SAN FRANCISCO: An earthquake with preliminary magnitude of 6.0 that hit northern California’s Napa area early Sunday morning has left at least 89 injured, a number of buildings damaged and thousands without power, leading to a state of emergency in the area.
The quake, which occurred near southern Napa County’s city of American Canyon, has left no one in this area in life-threatening conditions, Napa City officials said in a press conference Sunday morning.
Some historical buildings were severely damaged and around 100 gas leaks and some 30 water leaks were reported while multiple fires were caused, officials said, adding that the serious injuries were results of falling debris instead of fires.
Emergencies officials said the quake cut off power supply to at lease 64,000 people in Napa area and about half of them remained without power as of Sunday morning.
Nonetheless, the city remains “relative calm for an earthquake of this magnitude” with lots of businesses open as usual and no looting or violence reported, according to Napa police captain Steve Potter.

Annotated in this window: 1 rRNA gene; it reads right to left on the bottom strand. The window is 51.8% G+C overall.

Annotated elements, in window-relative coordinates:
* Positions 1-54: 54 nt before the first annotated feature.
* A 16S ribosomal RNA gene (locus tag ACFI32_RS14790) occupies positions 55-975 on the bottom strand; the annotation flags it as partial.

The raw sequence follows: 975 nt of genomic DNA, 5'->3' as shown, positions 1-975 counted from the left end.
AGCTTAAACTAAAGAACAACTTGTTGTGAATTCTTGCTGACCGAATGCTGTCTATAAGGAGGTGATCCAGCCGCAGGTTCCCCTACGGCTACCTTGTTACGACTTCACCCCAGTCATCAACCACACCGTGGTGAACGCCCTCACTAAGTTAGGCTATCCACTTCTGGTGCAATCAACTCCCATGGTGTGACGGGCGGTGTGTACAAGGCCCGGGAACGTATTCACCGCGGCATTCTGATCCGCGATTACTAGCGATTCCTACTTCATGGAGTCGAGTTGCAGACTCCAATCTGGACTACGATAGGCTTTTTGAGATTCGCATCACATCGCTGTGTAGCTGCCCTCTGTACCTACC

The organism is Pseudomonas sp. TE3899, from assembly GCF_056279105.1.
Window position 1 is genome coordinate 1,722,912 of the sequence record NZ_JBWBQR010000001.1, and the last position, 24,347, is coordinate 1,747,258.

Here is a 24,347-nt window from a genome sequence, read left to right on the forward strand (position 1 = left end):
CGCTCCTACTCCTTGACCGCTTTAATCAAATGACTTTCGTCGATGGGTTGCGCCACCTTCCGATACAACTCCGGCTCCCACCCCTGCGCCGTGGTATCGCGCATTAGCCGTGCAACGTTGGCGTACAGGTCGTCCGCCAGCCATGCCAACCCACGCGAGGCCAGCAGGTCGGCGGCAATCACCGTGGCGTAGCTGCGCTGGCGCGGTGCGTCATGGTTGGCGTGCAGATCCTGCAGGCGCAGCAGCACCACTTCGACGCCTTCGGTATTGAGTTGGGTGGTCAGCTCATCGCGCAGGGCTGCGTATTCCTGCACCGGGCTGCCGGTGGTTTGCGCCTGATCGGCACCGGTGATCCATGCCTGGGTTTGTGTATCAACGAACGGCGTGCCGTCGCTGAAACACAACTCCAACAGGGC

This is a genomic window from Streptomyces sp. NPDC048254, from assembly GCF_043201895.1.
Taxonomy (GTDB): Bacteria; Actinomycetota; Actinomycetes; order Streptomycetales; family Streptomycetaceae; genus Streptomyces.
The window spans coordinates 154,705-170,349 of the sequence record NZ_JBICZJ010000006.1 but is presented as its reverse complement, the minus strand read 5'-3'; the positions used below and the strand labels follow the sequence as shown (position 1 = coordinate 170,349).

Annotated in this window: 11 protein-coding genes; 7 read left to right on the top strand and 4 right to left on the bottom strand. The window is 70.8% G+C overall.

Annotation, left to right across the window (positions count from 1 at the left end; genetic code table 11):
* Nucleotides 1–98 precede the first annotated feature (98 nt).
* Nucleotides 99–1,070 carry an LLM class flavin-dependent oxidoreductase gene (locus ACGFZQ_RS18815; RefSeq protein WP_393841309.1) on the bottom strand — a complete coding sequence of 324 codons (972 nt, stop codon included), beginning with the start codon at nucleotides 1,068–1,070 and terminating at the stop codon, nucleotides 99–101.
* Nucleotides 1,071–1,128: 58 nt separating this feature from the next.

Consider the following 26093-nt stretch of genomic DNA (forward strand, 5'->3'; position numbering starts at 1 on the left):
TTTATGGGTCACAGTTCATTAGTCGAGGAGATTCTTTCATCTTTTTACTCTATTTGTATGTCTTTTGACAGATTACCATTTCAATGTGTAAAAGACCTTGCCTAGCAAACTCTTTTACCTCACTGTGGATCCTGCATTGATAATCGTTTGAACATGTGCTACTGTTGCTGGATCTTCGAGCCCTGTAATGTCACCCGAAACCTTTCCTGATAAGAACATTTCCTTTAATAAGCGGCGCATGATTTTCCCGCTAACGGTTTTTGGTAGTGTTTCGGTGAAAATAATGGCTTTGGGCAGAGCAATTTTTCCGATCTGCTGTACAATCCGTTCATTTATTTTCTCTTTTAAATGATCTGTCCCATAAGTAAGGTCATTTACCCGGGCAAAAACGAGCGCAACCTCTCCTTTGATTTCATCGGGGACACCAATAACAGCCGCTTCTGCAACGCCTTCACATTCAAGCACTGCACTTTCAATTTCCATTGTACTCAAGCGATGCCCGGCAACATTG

California Governor Jerry Brown has declared a state of emergency for the quake-hit area and ordered state agencies to help with quake response.
The quake was at a depth of 10.8 km and was felt in northern Californian city of San Francisco, around 64 km south of American Canyon. Referred as the South Napa earthquake by U.S. Geological Survey, it is the largest earthquake in the Bay Area since the magnitude 6.9 Loma Prieta earthquake in 1989. PNA/Xinhua